2015-Ian Luebbers, Award Winner

The following is a reprint of a December 2015 issue article: Ian Luebbers - Most Likely to Succeed Award

 

AWARD WINNER!

Ian Luebbers: Most Likely to Succeed 

Ian is one of those dancers with exceptional “natural ability” and this, coupled with a strong work ethic and excellent instruction at the Broesler School of Irish Dance, allowed him to quickly rise in the ranks of the competitive world.  Prior to high school, Ian won four Mid-Atlantic Regional Oireachtas titles, an NAFC Belt title, the North American and All Scotland titles along with second at the All Irelands and fifth at the Worlds. Why, then, did he walk away from Irish dance for four years? His story makes it clear that he is an amazing candidate for this year’s

“Most Likely to Succeed” designation. 

“At that age, (young teen), I didn’t have a healthy perspective on dancing. I felt a relentless pressure to succeed, and by the time I entered high school I was burned out”, Ian shares.

“So I stopped dancing and devoted myself to playing soccer. I attacked soccer with the drive and dedication that I had learned from Irish dancing. When I started high school, I had zero experience playing club soccer, but within two years I had been accepted by an elite club soccer team called Penn Fusion, and an Olympic Development Program (ODP) regional team. I travelled all over the east coast with my club team, and I got the chance to visit Barcelona with my ODP team to play the younger division teams of four professional Spanish soccer clubs. As I progressed in my soccer career, I realized that the most important things I had learned in Irish dancing were transferable to all areas of life. A growth mindset, the realization that success comes from work far more than from talent, was the reason that I progressed so rapidly in my soccer career. I knew that if I worked hard and I worked smart, it was only a matter of time before I became successful.” 

Ian was relentless in his drive to improve his game, and in his senior year he was named captain of his high school soccer team and recruited by many colleges. He chose Macalester College in St. Paul, Minnesota to play soccer. However, he missed Irish dancing and decided to make a comeback. He was excited for his regional championships, as he had enjoyed success four consecutive times prior to hanging up his dance shoes. Sadly, the harsh reality of the implications of his lengthy hiatus set in when he placed a disappointing fourth at the Mid-Atlantic regionals followed by 12th place at the Worlds. “I was heartbroken. But heartbreak is a wonderful fuel. And if I learned one thing from all my years of dancing and playing sports, it’s that successful people don’t achieve success overnight. They are the ones who show up and do the work, day in and day out. They strive for constant improvement. So I kept practicing. And eventually, I started to get better results.” Pushing forward, he made an incredible comeback, winning back-to-back regional championships and placing on the podium at the Worlds. Ian recognised the hard work it took to get back on the podium was more than worth it.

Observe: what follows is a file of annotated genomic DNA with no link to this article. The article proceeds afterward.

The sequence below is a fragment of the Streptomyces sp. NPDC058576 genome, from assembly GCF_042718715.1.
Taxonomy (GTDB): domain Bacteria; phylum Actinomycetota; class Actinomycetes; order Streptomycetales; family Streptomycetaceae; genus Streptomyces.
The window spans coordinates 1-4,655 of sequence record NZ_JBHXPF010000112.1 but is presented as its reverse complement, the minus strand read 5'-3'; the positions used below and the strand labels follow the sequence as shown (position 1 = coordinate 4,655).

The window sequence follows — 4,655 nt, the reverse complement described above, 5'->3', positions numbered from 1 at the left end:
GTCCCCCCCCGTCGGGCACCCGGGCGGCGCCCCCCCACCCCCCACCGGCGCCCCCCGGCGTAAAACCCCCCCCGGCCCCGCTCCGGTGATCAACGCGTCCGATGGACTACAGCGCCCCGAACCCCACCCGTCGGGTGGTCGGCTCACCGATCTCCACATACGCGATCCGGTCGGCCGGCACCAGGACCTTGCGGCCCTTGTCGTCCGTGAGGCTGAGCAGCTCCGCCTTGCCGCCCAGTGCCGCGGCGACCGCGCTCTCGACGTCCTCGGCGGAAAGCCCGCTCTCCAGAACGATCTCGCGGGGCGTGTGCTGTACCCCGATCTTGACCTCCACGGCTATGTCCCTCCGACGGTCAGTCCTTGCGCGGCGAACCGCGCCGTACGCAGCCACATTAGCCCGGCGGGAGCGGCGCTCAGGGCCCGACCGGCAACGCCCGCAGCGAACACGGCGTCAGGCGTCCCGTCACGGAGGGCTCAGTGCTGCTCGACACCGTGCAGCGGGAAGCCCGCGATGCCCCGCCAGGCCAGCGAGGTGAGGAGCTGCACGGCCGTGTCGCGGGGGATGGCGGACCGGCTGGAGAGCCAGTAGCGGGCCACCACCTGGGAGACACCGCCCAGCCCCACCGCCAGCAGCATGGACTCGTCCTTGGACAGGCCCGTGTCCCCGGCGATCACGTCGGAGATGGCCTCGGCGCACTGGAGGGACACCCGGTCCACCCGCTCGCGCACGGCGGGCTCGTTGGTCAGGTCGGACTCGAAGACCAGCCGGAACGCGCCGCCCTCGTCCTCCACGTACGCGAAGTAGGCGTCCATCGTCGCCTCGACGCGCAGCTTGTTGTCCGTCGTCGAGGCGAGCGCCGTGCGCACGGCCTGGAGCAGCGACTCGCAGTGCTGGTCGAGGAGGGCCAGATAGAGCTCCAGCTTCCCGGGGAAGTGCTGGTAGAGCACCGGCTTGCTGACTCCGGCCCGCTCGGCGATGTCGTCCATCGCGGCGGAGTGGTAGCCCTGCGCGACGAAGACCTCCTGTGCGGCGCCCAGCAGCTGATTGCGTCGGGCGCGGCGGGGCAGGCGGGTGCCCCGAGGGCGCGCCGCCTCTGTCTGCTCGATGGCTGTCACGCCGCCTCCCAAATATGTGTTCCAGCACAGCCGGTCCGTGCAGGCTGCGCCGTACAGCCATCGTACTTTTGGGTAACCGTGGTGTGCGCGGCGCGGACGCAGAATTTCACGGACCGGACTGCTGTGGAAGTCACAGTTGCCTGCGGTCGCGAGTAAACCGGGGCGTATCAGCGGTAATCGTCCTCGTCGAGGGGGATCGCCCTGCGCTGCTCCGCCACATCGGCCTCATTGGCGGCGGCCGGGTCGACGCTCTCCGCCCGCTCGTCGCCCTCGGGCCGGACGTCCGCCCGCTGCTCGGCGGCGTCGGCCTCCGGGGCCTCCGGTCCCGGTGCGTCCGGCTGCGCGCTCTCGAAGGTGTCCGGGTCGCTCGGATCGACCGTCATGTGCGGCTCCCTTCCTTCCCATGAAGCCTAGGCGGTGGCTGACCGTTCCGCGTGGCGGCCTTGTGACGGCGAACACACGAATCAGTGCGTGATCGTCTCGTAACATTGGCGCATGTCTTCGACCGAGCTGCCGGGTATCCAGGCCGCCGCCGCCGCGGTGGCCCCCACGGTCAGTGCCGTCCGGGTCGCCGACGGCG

Ian credits a mindset of continual growth for helping him in school as well where he hopes to graduate Summa Cum Laude with a degree in physics and a minor in math. He is currently “working on a publication on the Computational Astrophysics research that I conducted this past summer at UNC, where I used supercomputers to study supernova explosions colliding with our solar system. I will be attending a professional astronomy conference in January in Orlando, Florida to present my research. In addition, I taught myself Spanish and am currently learning Mandarin.” 

 

Ian will be studying at Oxford University for the Hilary and Trinity terms this spring, where he plans to explore physics classes and continue training and competing in Irish dancing on the other side of the Atlantic.

And what else does the future hold? “After I graduate, I plan to take a gap year and work or volunteer in a far off country. Then I will either find a job or apply to grad school, probably for physics, engineering or computer science. It seems highly likely that my career will involve science and technology. As for Irish Dancing, I have grown to deeply appreciate Irish music and culture. My great grandparents came over to the US from Ireland, and so Irish culture is an important part of our family. Since I was young, my family has always been involved in Irish festivals and events and we do countless performances throughout the year. I see myself choreographing material as well as teaching classes and/or doing workshops.” Ian plans to get his TC and possibly his ADCRG.

We believe Ian will most certainly succeed in reaching all his goals, and congratulate him as our 2015 Most Likely to Succeed.

 

UPDATE: In 2016 and 2017, Ian danced for the Broesler School, Mid-Atlantic Region and placed 4th at both World Championships. He subsequently transferred to Holly & Kavanagh in Dublin, Ireland and won the 2018 All Ireland and the 2018 World Championships, followed by placing 2nd at the 2019 Worlds. Sadly, on June 11th 2019, this vibrant and talented star of Irish Dancing passed away.

 

* Photo credit soccer shot: Ian Luebbers, photo credit A Fresh Focus Photography
* Photo credit  Worlds Ball: Paul Dargan  - pictured: Joanne Kavanagh TCRG, Ian Luebbers, and Niall Holly ADCRG

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